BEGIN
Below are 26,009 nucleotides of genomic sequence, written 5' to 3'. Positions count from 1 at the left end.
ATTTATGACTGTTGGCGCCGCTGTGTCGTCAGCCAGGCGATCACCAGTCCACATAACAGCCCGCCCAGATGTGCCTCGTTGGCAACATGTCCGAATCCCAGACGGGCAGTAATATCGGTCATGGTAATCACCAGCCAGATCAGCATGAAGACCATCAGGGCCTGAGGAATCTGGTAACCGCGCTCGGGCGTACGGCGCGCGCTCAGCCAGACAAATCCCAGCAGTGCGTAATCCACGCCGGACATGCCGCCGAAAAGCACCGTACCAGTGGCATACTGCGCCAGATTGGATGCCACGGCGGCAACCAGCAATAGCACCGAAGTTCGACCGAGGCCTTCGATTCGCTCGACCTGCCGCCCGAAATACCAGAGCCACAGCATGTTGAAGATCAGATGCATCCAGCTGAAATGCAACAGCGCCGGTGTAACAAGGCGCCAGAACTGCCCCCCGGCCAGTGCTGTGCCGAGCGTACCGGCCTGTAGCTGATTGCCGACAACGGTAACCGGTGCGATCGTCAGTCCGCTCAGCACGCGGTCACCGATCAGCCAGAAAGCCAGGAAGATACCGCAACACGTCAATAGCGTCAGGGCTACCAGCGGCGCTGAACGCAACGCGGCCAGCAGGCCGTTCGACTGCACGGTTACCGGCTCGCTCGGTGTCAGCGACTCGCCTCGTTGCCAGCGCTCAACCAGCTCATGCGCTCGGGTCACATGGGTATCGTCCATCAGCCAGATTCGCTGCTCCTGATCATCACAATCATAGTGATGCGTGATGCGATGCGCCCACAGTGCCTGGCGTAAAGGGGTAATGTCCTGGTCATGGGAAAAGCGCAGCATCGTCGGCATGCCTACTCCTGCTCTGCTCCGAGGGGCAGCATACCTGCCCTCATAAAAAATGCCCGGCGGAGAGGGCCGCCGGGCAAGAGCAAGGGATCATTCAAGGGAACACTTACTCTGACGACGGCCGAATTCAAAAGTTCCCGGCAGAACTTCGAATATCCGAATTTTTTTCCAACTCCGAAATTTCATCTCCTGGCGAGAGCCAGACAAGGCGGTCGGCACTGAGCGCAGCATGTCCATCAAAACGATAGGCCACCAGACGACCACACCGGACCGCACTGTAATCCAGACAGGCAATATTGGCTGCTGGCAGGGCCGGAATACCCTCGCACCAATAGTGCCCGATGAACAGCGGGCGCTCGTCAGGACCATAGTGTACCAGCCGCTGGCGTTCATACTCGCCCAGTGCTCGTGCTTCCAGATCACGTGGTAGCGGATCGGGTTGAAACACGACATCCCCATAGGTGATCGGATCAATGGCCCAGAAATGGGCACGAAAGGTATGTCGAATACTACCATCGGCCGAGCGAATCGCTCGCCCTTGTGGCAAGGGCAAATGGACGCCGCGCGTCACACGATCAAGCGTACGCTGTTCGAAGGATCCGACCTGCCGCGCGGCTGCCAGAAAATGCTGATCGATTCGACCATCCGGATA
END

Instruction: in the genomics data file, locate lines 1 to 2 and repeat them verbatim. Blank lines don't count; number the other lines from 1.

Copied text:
Below are 26,009 nucleotides of genomic sequence, written 5' to 3'. Positions count from 1 at the left end.
ATTTATGACTGTTGGCGCCGCTGTGTCGTCAGCCAGGCGATCACCAGTCCACATAACAGCCCGCCCAGATGTGCCTCGTTGGCAACATGTCCGAATCCCAGACGGGCAGTAATATCGGTCATGGTAATCACCAGCCAGATCAGCATGAAGACCATCAGGGCCTGAGGAATCTGGTAACCGCGCTCGGGCGTACGGCGCGCGCTCAGCCAGACAAATCCCAGCAGTGCGTAATCCACGCCGGACATGCCGCCGAAAAGCACCGTACCAGTGGCATACTGCGCCAGATTGGATGCCACGGCGGCAACCAGCAATAGCACCGAAGTTCGACCGAGGCCTTCGATTCGCTCGACCTGCCGCCCGAAATACCAGAGCCACAGCATGTTGAAGATCAGATGCATCCAGCTGAAATGCAACAGCGCCGGTGTAACAAGGCGCCAGAACTGCCCCCCGGCCAGTGCTGTGCCGAGCGTACCGGCCTGTAGCTGATTGCCGACAACGGTAACCGGTGCGATCGTCAGTCCGCTCAGCACGCGGTCACCGATCAGCCAGAAAGCCAGGAAGATACCGCAACACGTCAATAGCGTCAGGGCTACCAGCGGCGCTGAACGCAACGCGGCCAGCAGGCCGTTCGACTGCACGGTTACCGGCTCGCTCGGTGTCAGCGACTCGCCTCGTTGCCAGCGCTCAACCAGCTCATGCGCTCGGGTCACATGGGTATCGTCCATCAGCCAGATTCGCTGCTCCTGATCATCACAATCATAGTGATGCGTGATGCGATGCGCCCACAGTGCCTGGCGTAAAGGGGTAATGTCCTGGTCATGGGAAAAGCGCAGCATCGTCGGCATGCCTACTCCTGCTCTGCTCCGAGGGGCAGCATACCTGCCCTCATAAAAAATGCCCGGCGGAGAGGGCCGCCGGGCAAGAGCAAGGGATCATTCAAGGGAACACTTACTCTGACGACGGCCGAATTCAAAAGTTCCCGGCAGAACTTCGAATATCCGAATTTTTTTCCAACTCCGAAATTTCATCTCCTGGCGAGAGCCAGACAAGGCGGTCGGCACTGAGCGCAGCATGTCCATCAAAACGATAGGCCACCAGACGACCACACCGGACCGCACTGTAATCCAGACAGGCAATATTGGCTGCTGGCAGGGCCGGAATACCCTCGCACCAATAGTGCCCGATGAACAGCGGGCGCTCGTCAGGACCATAGTGTACCAGCCGCTGGCGTTCATACTCGCCCAGTGCTCGTGCTTCCAGATCACGTGGTAGCGGATCGGGTTGAAACACGACATCCCCATAGGTGATCGGATCAATGGCCCAGAAATGGGCACGAAAGGTATGTCGAATACTACCATCGGCCGAGCGAATCGCTCGCCCTTGTGGCAAGGGCAAATGGACGCCGCGCGTCACACGATCAAGCGTACGCTGTTCGAAGGATCCGACCTGCCGCGCGGCTGCCAGAAAATGCTGATCGATTCGACCATCCGGATA